Thursday, May 21, 2009

Francis Bacon at The Metropolitan Museum of Art

A Painter for Our Times, Francis Bacon Arrives at the Met

written by Anne Marie D. Lee in New York

Most artists are deliberately abstruse when it comes to expressing their thoughts, filling the canvas with impenetrable abstractions or hidden symbolism. Not Francis Bacon. As an exiting observer remarked on her way out of this grimly exhilarating show now open at New York’s Metropolitan Museum of Art, “He has something to say, and he’s saying it!”

On display for the viewing public from now until August 16th, Francis Bacon: A Century Retrospective presents some 65 paintings of unapologetic intensity. Commemorating the centennial of the birth of Francis Bacon, who died in 1992, it is the first museum exhibition in New York dedicated to his work. And what a dramatic show it is.

Perhaps in more peaceful times, the impact of Bacon's blurred, pummeled faces and wide-mouth screams of man and beast could be received on a purely philosophical level, as acutely vivid allegories of existential angst. But in the context of today’s times, the juxtaposition of man and meat is all-too revolting, and the sight of nude biomorphic figures weirdly perched on pedestal or table all-too disturbing and real. It is art that speaks to, or more so howls at, the conditions of our own fear-ridden world, where violence and brutality have so savagely dehumanized the experience of life.

Francis Bacon (British, 1909–1992)
Painting, 1946
Oil and pastel on linen; 77 7/8 x 52 in. (197.8 x 132.1 cm)
The Museum of Modern Art, New York

In one of a series of paintings called the Man in Blue, a businessman stares watchfully from the canvas--his face, a grotesque pallor of sickly phosphorescence, caged in vertical shadows and equipped with biting teeth. How easy it is to see in this sordid portrait study, and others like it, reflections of the unremorseful greed of bankers and CEOs, those for whom the heart is just another piece of meat.

In a previous room, Francis Bacon is quoted in a wall text as having once said, “I remember looking at dog shit on the pavement and I suddenly realized, there it is—this is what life is like.” Indeed the artist's work seethes with the anger of a damaged man, imprisoned within a world filled with physical pain and mental anguish. A world of shit, in other words. And remarkably like our own.

Francis Bacon: A Centenary Retrospective
May 20, 2009–August 16, 2009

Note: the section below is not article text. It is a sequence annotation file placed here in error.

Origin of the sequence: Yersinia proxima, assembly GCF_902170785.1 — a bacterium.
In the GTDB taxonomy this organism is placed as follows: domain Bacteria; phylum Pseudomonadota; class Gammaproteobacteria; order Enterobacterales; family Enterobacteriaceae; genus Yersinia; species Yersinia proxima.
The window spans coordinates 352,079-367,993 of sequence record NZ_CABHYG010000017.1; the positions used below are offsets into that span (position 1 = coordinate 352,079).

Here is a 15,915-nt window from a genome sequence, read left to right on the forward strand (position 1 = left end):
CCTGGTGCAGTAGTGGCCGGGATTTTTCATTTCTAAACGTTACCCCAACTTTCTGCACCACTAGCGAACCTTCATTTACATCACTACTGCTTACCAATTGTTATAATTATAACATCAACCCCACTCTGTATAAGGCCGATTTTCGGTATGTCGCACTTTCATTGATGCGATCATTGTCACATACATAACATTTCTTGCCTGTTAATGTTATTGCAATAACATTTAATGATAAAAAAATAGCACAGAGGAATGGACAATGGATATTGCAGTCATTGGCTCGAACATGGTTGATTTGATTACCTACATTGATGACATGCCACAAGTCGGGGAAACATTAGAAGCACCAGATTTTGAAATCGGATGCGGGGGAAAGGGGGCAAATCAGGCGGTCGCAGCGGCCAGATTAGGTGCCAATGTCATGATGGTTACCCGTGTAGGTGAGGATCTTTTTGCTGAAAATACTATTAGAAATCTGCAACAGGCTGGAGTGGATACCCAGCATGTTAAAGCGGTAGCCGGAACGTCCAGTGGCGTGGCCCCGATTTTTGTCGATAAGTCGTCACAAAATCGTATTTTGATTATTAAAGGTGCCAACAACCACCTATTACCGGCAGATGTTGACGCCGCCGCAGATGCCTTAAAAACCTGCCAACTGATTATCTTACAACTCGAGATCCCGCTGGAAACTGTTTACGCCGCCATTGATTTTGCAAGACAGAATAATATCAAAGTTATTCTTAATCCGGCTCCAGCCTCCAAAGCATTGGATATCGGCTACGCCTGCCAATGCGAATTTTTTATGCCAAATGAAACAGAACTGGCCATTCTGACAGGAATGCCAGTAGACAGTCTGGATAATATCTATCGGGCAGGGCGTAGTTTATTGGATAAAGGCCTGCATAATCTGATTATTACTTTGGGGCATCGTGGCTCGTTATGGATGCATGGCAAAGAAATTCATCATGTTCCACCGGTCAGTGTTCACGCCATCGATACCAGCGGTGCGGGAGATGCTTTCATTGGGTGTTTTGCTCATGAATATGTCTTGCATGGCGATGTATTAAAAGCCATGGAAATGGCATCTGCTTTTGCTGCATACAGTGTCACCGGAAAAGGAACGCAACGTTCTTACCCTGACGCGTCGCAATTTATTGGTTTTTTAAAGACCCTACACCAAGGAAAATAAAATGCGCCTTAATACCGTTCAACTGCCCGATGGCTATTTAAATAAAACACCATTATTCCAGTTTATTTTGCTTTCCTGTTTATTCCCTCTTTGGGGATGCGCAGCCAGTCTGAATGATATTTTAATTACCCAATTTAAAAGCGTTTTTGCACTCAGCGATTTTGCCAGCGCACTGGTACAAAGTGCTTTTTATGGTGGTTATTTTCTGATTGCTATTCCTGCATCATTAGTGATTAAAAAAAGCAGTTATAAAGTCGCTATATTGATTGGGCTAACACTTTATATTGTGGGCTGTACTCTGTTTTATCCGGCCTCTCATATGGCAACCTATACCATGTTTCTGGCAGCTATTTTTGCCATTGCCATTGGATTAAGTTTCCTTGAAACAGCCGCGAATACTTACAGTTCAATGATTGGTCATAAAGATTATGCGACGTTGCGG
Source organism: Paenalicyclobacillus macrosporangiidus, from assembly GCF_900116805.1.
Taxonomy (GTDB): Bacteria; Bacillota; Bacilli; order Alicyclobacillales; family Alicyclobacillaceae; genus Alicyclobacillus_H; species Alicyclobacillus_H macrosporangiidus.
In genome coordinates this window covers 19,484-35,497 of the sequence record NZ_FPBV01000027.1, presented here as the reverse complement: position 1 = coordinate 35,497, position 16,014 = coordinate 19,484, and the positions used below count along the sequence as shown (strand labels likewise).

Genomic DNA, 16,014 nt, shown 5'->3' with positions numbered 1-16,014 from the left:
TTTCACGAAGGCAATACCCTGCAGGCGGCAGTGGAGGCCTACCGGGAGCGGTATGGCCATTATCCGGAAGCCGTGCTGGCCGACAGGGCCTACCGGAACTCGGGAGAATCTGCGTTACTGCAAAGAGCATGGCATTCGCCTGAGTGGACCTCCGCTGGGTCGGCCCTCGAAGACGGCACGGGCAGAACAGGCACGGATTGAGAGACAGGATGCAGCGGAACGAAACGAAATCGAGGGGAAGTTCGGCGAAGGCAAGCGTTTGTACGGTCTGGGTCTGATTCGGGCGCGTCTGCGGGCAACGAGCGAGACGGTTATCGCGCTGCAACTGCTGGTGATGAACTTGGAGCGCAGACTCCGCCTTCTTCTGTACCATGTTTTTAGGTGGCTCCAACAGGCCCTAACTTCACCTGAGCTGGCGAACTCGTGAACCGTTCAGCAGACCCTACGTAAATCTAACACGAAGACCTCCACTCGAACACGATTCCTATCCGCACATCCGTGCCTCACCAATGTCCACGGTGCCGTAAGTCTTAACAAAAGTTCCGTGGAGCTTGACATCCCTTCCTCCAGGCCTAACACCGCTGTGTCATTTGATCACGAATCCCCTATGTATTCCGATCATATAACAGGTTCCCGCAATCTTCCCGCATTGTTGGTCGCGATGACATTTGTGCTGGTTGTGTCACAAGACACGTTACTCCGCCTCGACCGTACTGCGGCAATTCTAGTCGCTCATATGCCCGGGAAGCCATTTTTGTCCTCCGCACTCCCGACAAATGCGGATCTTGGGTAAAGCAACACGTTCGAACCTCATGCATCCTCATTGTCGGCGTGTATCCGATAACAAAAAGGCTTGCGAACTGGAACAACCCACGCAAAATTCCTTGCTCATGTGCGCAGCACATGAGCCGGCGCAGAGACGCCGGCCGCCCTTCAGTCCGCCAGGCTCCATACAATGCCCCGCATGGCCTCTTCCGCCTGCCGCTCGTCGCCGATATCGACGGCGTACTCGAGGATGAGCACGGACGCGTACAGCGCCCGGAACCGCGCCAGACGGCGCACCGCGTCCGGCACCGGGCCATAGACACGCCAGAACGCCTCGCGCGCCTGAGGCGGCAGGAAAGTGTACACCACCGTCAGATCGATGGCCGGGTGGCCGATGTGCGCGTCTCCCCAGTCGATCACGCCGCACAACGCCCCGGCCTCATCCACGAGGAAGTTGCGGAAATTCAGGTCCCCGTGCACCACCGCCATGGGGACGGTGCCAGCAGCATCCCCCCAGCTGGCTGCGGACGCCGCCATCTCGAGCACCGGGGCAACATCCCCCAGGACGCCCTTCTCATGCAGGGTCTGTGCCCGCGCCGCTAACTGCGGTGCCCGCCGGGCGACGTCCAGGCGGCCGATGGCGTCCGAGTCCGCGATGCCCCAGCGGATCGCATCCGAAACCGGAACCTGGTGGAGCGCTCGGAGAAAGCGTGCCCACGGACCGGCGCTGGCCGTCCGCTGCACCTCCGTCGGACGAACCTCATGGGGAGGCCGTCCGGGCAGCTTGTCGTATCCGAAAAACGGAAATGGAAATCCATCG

Special Exhibition Galleries, 2nd floor

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Wednesday, May 13, 2009

Jean-Luc Godard's Film "In Praise of Love" | May 26

Jean-Luc Godard's film, 'In Praise of Love'

Tuesday May 26
Location: Tribeca Grand Hotel, Grand Screen
Screening at 6:30pm
Conversation and Q&A immediately following film.
Chair: Peter Duhon (Director, Art Comments)
Guest Panelist: Jonathan T.D. Neil (Art critic, curator and educator)
Reception in Lounge: 9pm - 10pm

Art Comments is pleased to announce a rare screening of a significant film within the oeuvre of Swiss and French director Jean-Luc Godard, 'In Praise of Love,' at Tribeca Grand Hotel's intimate theater, the Grand Screen, here in New York on the evening of May 26, to celebrate 50 years of French New Wave Cinema.
In this film, shot in Paris and released in 2001, Godard deftly deconstructs and challenges sacred yet unstable notions of history, memory and love with a lyrical depiction of their affects on human consciousness, past and present.
Drinks from lounge and bar can be enjoyed while watching film in theater.

This is an inaugural event of screenings, lectures and panel discussions curated by Art Comments at the Tribeca Grand Hotel New York and all donations from this event will help facilitate the continuance of the aforementioned.
Please rsvp by emailing
Tuesday May 26, 2009 6:30pm - 10pm
Tribeca Grand Hotel, New York
2 Avenue of the Americas
New York, NY 10013
Theater Downstairs
Suggested Donation:
$10 General Public
$3 Artists and Students
Organized by:

Wednesday, May 06, 2009

NEXT ART FAIR 2009 Chicago, Illinois

written by Don Porcella on assignment in Chicago

This fair was well attended and many galleries that I talked to were selling artwork. There was a gallery from Oakland, CA that was rumored to have sold out their booth, but they notoriously have a lower price point for their emerging artists. There was an excitement and a buzz about the fair signaling that the art market is alive and well. The opening night preview on Thursday was packed and the free drinks sure helped the energy. There were less galleries than last year but that offered a more manageable number of galleries and a less overwhelming experience than last year. The West Collection displayed their 2009 West Prize winners and announced next years opportunities. All in all I really enjoyed this years' NEXT ART FAIR. I think the organizers did a great job of putting together a really interesting art fair at a time when everyone was unsure of what to expect. I am going back to this fair next year.

Mark Wolfe and Katie Torn discussing Alika Cooper's art at Mark Wolfe Contemporary Booth from San Francisco, CA. Mark had several artists that I was excited about including Jacob Tillman.

Richard Haden creates these fantastic objects out of wood at The Dorsch Gallery from Miami, FL.

Richard Haden creates these fantastic objects out of wood at The Dorsch Gallery from Miami, FL.

This is a collaborative team that seemed to have art everywhere at the fair.

Kate Clark at Clair Oliver stole the show.